CVAR used the grant money to complete and build two horse pasture shelters. Cement floors had been laid for both shelters and one shelter had been partially constructed. Both shelters are now completed. Labor for the project came to $870.00 and additional materials needed came to $716.34 for a total of $1586.34. CVAR used the Petfinder/Tractor supply grant for the first $1,000.00 and CVAR paid out of its own reserves for the remainder.
CVAR is located in Quilcene, WA, an area which experiences fall and winter rain and snow storms. It is essential for the well being of our large farm animals to have adequate shelter during inclement weather. Additionally, the shelters are used as a shelter for the feed for these animals so that the feed does not become water logged or moldy. A third reason for the shelters is to enable our Veterinarian to examine and treat animals with a cement floor and a sheltered roof.
CVAR takes care of an average of 140 to 150 animals at any given time. As one of the few local places which takes large farm animals, CVAR averages around 10 to 14 horses, 4 llamas, 2 alpacas, 3 sheep, 4 goats, 1 emu, 1 large steer and 1 large pig.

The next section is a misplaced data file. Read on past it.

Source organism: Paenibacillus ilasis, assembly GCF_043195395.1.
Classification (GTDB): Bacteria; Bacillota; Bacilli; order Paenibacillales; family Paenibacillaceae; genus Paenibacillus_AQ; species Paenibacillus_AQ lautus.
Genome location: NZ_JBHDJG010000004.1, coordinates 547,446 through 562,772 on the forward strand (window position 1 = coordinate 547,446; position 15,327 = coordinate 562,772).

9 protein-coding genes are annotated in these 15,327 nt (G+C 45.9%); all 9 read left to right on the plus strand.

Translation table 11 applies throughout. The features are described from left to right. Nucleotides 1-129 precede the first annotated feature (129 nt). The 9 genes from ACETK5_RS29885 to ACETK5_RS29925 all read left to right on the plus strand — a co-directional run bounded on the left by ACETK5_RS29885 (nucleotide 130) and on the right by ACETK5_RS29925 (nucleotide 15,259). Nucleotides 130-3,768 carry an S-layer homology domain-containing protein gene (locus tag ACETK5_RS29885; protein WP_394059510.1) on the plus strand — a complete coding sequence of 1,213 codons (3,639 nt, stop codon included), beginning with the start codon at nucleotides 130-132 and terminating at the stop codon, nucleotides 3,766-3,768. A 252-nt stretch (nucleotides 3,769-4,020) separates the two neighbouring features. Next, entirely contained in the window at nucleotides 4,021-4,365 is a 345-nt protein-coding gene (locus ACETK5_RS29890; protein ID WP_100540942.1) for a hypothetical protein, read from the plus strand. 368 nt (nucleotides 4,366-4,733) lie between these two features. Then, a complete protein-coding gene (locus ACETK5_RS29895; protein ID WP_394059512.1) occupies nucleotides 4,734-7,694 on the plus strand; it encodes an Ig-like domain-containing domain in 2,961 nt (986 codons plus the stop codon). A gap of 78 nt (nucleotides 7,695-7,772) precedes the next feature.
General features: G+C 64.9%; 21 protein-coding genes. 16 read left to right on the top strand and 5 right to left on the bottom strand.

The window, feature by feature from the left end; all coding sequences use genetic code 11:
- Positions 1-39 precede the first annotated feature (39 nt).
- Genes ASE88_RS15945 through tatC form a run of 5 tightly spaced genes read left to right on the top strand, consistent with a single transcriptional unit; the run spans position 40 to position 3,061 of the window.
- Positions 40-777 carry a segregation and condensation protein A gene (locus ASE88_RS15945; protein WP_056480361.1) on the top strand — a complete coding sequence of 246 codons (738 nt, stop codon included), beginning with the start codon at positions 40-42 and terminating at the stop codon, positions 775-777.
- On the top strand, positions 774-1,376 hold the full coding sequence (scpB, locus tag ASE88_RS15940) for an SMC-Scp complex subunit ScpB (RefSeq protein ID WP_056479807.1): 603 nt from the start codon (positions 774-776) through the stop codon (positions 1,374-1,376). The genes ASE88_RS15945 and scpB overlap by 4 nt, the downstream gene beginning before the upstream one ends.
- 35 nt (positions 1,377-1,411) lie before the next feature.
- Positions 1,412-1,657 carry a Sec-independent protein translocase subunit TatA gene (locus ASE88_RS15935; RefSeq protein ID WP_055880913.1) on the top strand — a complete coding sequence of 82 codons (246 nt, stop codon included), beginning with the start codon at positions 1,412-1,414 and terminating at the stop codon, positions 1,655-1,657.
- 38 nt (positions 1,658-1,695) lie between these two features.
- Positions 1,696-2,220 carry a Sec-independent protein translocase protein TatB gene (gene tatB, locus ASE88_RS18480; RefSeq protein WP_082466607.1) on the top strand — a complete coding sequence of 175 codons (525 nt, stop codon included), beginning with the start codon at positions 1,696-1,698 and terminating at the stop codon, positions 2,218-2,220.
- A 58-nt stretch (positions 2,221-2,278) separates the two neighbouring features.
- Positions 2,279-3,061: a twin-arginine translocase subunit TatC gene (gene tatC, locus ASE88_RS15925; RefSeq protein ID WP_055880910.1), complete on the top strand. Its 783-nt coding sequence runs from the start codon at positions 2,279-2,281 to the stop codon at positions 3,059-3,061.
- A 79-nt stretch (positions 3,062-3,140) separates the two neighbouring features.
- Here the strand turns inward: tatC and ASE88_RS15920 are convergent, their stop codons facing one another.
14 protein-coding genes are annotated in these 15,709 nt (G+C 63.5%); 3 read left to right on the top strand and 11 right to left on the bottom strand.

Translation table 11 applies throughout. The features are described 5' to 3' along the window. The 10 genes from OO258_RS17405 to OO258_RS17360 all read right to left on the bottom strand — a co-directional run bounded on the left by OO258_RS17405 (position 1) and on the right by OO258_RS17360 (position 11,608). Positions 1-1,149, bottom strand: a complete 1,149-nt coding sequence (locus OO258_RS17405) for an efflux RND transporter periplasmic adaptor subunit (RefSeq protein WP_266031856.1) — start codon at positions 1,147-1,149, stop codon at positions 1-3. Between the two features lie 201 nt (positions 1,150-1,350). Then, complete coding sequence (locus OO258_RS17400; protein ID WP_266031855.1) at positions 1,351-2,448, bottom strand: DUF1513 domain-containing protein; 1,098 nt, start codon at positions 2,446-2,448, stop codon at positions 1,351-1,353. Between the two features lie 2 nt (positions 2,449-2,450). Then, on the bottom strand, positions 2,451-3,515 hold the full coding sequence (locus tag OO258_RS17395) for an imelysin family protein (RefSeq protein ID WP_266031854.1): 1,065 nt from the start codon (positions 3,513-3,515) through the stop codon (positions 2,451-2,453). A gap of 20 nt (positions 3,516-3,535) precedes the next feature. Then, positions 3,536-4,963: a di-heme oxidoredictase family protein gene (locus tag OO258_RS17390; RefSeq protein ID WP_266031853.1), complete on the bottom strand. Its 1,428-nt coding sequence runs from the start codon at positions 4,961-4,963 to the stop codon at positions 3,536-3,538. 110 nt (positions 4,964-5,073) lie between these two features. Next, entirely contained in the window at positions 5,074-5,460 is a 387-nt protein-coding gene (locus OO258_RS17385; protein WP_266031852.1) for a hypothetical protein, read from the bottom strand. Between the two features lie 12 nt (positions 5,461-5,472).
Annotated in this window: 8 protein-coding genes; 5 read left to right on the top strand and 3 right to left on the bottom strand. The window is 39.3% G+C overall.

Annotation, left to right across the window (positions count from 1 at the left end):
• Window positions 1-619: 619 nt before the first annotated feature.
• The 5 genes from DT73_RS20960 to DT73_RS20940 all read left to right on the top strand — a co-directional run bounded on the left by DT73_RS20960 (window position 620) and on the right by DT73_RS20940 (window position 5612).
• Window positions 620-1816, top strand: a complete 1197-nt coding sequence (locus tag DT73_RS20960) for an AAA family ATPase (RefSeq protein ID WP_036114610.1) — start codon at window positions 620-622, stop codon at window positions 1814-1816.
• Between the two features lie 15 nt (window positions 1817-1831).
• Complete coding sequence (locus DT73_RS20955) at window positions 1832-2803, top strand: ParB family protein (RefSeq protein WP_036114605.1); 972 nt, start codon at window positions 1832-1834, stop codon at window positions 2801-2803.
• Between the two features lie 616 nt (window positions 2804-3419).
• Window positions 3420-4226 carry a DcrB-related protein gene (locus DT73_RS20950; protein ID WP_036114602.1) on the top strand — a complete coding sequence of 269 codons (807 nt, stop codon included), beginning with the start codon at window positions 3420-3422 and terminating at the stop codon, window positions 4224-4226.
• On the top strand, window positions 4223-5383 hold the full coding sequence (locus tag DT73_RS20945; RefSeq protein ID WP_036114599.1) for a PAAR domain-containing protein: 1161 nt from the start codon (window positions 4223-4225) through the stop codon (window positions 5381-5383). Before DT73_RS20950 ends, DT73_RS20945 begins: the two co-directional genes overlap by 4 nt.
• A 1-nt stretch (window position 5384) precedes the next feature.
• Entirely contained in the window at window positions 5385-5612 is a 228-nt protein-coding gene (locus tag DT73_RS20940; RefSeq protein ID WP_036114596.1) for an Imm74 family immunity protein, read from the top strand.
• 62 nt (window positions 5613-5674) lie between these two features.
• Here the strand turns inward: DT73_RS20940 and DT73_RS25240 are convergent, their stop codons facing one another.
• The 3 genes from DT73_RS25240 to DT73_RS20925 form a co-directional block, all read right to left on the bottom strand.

Page was one of four horses who came to CVAR through the efforts of CVAR and the local sheriff department. Page, a 25 year old thoroughbred, was in the worst shape. Along with being covered with lice and other parasites, she had three split hooves and a heart murmur due to muscle breakdown from starvation. This once beautiful racehorse looked pathetic. In just the first 24 hours, each horse put on about 20 pounds with just water and bland grass hay. After a month, they had gained 76 to 189 pounds. Page was the one who gained the most weight. It’s amazing what proper feeding and good medical care and love can do.